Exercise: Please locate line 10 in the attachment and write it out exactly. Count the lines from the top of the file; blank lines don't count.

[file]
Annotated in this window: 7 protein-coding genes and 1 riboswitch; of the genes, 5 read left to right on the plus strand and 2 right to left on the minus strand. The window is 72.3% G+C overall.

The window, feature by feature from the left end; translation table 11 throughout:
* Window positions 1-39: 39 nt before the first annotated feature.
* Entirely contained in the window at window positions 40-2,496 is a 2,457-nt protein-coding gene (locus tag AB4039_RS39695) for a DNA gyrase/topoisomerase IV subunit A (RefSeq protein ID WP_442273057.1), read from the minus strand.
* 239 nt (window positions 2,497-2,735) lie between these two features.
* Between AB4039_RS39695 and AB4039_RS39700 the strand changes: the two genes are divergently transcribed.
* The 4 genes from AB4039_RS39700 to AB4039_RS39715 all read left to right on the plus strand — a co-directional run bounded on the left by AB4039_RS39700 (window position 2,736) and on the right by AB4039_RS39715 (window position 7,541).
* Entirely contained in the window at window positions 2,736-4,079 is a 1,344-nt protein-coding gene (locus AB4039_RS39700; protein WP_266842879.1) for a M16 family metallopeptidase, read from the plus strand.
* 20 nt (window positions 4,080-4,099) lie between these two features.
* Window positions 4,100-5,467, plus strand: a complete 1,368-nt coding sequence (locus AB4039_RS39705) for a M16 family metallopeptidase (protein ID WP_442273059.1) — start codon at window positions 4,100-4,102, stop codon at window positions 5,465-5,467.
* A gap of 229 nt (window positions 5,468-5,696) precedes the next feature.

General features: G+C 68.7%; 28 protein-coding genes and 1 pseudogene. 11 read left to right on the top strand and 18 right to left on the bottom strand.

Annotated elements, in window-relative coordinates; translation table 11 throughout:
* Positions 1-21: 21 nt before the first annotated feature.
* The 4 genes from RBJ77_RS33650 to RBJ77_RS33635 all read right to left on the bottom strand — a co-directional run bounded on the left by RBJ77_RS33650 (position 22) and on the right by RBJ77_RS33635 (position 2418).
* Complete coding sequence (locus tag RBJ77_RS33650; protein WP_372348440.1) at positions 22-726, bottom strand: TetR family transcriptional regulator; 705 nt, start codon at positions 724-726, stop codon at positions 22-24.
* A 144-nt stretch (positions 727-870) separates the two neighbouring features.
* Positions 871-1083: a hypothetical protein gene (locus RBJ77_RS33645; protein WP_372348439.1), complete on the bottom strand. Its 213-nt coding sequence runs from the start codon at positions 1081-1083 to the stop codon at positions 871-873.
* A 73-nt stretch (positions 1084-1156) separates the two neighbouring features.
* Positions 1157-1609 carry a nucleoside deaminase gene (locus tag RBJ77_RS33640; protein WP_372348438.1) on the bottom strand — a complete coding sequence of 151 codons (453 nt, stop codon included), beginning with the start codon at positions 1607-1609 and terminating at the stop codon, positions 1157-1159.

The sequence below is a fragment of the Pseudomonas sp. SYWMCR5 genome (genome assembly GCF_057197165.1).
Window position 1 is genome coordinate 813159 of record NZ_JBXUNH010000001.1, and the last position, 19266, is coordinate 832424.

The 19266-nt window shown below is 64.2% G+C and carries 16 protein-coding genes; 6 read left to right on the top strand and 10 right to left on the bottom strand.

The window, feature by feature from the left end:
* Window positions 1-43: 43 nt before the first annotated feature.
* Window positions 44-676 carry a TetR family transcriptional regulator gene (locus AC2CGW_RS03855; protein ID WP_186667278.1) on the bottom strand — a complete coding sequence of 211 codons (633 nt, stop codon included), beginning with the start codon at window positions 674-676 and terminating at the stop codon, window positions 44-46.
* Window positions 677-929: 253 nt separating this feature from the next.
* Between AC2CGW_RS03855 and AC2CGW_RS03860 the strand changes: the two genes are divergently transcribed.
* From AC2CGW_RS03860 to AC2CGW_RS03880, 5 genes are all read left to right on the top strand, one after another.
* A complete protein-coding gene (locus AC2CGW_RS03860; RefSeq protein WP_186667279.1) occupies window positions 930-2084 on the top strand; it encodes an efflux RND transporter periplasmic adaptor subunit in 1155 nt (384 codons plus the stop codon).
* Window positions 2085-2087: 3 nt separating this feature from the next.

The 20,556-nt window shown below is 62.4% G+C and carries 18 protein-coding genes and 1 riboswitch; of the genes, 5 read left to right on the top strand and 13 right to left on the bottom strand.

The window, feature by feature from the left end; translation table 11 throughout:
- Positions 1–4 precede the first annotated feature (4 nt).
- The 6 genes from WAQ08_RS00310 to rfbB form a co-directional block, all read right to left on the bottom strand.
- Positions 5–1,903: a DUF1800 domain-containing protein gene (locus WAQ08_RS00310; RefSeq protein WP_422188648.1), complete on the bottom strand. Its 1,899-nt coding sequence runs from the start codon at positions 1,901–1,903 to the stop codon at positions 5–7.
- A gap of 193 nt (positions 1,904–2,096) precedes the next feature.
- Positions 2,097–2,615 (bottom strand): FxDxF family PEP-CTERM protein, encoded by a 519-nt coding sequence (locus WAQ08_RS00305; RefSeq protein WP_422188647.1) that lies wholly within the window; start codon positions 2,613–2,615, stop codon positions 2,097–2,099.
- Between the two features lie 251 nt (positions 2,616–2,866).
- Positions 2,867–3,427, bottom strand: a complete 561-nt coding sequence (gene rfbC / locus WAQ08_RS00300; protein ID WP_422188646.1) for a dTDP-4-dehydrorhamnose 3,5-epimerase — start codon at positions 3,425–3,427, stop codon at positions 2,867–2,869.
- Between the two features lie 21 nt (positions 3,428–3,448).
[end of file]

* Window positions 4,100-5,467, plus strand: a complete 1,368-nt coding sequence (locus AB4039_RS39705) for a M16 family metallopeptidase (protein ID WP_442273059.1) — start codon at window positions 4,100-4,102, stop codon at window positions 5,465-5,467.